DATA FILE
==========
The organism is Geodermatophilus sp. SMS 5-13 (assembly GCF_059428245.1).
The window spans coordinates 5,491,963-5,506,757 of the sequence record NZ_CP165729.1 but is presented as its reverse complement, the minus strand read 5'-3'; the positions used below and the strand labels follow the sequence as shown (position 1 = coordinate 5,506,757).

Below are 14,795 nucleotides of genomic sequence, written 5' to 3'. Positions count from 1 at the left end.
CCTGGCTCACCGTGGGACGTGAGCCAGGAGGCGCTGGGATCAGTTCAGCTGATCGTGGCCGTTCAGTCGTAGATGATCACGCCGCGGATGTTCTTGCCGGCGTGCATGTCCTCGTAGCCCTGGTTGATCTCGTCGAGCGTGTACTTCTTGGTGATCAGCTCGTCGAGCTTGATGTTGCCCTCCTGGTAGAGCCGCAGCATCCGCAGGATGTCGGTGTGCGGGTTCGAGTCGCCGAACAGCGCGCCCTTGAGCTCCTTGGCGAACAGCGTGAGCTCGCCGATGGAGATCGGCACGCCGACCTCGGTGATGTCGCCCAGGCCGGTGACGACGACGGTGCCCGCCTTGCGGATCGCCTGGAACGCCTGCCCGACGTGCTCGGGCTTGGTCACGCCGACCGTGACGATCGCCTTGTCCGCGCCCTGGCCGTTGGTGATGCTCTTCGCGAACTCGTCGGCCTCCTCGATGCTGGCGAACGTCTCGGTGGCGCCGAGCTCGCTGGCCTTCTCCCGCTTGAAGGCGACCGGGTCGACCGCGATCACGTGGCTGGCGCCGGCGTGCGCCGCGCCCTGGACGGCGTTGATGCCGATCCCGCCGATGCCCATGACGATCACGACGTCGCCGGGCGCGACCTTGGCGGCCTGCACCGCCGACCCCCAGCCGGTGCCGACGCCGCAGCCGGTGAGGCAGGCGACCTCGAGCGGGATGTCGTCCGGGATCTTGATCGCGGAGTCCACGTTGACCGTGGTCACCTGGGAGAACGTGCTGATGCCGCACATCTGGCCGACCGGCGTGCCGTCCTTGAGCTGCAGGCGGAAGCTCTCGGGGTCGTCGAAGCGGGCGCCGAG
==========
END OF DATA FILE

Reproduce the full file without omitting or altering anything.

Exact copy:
The organism is Geodermatophilus sp. SMS 5-13 (assembly GCF_059428245.1).
The window spans coordinates 5,491,963-5,506,757 of the sequence record NZ_CP165729.1 but is presented as its reverse complement, the minus strand read 5'-3'; the positions used below and the strand labels follow the sequence as shown (position 1 = coordinate 5,506,757).

Below are 14,795 nucleotides of genomic sequence, written 5' to 3'. Positions count from 1 at the left end.
CCTGGCTCACCGTGGGACGTGAGCCAGGAGGCGCTGGGATCAGTTCAGCTGATCGTGGCCGTTCAGTCGTAGATGATCACGCCGCGGATGTTCTTGCCGGCGTGCATGTCCTCGTAGCCCTGGTTGATCTCGTCGAGCGTGTACTTCTTGGTGATCAGCTCGTCGAGCTTGATGTTGCCCTCCTGGTAGAGCCGCAGCATCCGCAGGATGTCGGTGTGCGGGTTCGAGTCGCCGAACAGCGCGCCCTTGAGCTCCTTGGCGAACAGCGTGAGCTCGCCGATGGAGATCGGCACGCCGACCTCGGTGATGTCGCCCAGGCCGGTGACGACGACGGTGCCCGCCTTGCGGATCGCCTGGAACGCCTGCCCGACGTGCTCGGGCTTGGTCACGCCGACCGTGACGATCGCCTTGTCCGCGCCCTGGCCGTTGGTGATGCTCTTCGCGAACTCGTCGGCCTCCTCGATGCTGGCGAACGTCTCGGTGGCGCCGAGCTCGCTGGCCTTCTCCCGCTTGAAGGCGACCGGGTCGACCGCGATCACGTGGCTGGCGCCGGCGTGCGCCGCGCCCTGGACGGCGTTGATGCCGATCCCGCCGATGCCCATGACGATCACGACGTCGCCGGGCGCGACCTTGGCGGCCTGCACCGCCGACCCCCAGCCGGTGCCGACGCCGCAGCCGGTGAGGCAGGCGACCTCGAGCGGGATGTCGTCCGGGATCTTGATCGCGGAGTCCACGTTGACCGTGGTCACCTGGGAGAACGTGCTGATGCCGCACATCTGGCCGACCGGCGTGCCGTCCTTGAGCTGCAGGCGGAAGCTCTCGGGGTCGTCGAAGCGGGCGCCGAG